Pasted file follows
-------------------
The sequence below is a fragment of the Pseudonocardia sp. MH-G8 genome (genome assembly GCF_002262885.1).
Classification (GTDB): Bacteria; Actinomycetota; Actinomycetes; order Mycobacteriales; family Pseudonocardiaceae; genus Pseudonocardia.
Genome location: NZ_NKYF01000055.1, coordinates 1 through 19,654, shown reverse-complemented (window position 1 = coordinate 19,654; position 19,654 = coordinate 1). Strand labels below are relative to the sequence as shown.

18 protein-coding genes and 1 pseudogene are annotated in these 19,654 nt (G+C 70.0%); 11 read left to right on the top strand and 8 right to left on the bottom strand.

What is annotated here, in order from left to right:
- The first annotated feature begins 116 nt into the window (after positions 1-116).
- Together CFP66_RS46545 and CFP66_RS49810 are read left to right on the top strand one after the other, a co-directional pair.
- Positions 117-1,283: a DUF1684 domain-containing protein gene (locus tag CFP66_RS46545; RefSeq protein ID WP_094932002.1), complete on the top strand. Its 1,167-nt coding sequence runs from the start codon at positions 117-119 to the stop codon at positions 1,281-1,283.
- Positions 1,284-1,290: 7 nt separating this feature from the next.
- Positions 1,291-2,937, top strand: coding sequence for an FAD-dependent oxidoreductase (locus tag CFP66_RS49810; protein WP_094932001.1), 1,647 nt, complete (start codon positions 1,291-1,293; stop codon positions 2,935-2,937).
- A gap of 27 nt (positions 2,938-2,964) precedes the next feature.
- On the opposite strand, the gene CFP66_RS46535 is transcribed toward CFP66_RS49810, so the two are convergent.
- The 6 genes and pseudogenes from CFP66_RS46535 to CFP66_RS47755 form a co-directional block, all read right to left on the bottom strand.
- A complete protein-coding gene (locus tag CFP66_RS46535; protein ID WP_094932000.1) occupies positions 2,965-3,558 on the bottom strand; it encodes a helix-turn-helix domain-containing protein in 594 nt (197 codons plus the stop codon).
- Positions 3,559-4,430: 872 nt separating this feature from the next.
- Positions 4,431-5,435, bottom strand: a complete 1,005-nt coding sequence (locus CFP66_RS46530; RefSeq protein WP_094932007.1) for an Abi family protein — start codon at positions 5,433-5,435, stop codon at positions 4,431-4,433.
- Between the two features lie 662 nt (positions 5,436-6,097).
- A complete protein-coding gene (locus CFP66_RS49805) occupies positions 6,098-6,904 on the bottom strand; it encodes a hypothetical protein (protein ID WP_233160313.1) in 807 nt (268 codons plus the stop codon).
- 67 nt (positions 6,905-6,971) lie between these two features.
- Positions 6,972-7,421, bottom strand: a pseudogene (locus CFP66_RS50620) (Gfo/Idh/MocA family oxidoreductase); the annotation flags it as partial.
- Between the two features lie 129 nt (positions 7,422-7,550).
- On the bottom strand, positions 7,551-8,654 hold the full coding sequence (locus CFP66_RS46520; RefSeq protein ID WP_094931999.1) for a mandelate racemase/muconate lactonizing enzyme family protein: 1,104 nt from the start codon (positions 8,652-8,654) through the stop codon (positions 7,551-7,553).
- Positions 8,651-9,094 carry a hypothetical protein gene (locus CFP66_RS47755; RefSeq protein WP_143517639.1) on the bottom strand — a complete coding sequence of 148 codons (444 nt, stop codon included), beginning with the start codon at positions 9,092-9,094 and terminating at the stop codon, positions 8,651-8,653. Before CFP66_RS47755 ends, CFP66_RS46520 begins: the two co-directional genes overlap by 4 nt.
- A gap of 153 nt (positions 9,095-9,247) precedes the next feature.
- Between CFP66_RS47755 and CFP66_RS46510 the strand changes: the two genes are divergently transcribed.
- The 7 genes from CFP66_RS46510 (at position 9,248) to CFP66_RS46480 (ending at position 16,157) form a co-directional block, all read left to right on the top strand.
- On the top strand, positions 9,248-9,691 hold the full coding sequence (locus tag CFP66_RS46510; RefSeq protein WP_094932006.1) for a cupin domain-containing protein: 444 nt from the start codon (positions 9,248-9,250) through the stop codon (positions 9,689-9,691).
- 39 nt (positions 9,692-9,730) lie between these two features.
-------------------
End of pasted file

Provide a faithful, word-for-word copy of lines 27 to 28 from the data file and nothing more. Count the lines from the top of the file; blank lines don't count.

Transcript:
- On the top strand, positions 9,248-9,691 hold the full coding sequence (locus tag CFP66_RS46510; RefSeq protein WP_094932006.1) for a cupin domain-containing protein: 444 nt from the start codon (positions 9,248-9,250) through the stop codon (positions 9,689-9,691).
- 39 nt (positions 9,692-9,730) lie between these two features.